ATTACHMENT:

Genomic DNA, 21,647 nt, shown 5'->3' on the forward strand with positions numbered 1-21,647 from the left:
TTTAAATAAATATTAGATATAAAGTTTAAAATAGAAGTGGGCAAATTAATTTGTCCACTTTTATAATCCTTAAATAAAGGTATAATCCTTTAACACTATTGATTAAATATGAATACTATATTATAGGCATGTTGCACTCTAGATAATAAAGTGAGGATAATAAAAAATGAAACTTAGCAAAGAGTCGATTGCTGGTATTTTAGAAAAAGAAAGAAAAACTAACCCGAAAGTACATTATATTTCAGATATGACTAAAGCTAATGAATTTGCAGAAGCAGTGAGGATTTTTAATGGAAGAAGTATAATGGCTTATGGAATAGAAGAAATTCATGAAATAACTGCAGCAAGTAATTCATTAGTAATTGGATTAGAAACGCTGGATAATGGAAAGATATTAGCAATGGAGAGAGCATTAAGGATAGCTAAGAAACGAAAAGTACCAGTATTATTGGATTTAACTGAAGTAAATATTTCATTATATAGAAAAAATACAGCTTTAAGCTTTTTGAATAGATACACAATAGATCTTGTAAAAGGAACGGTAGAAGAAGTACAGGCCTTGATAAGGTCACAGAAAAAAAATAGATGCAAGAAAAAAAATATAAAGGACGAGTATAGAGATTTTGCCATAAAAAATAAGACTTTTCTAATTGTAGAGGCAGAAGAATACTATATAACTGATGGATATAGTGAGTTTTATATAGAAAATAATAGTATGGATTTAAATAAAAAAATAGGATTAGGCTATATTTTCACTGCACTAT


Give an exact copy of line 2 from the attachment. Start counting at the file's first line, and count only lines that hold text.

TTTAAATAAATATTAGATATAAAGTTTAAAATAGAAGTGGGCAAATTAATTTGTCCACTTTTATAATCCTTAAATAAAGGTATAATCCTTTAACACTATTGATTAAATATGAATACTATATTATAGGCATGTTGCACTCTAGATAATAAAGTGAGGATAATAAAAAATGAAACTTAGCAAAGAGTCGATTGCTGGTATTTTAGAAAAAGAAAGAAAAACTAACCCGAAAGTACATTATATTTCAGATATGACTAAAGCTAATGAATTTGCAGAAGCAGTGAGGATTTTTAATGGAAGAAGTATAATGGCTTATGGAATAGAAGAAATTCATGAAATAACTGCAGCAAGTAATTCATTAGTAATTGGATTAGAAACGCTGGATAATGGAAAGATATTAGCAATGGAGAGAGCATTAAGGATAGCTAAGAAACGAAAAGTACCAGTATTATTGGATTTAACTGAAGTAAATATTTCATTATATAGAAAAAATACAGCTTTAAGCTTTTTGAATAGATACACAATAGATCTTGTAAAAGGAACGGTAGAAGAAGTACAGGCCTTGATAAGGTCACAGAAAAAAAATAGATGCAAGAAAAAAAATATAAAGGACGAGTATAGAGATTTTGCCATAAAAAATAAGACTTTTCTAATTGTAGAGGCAGAAGAATACTATATAACTGATGGATATAGTGAGTTTTATATAGAAAATAATAGTATGGATTTAAATAAAAAAATAGGATTAGGCTATATTTTCACTGCACTAT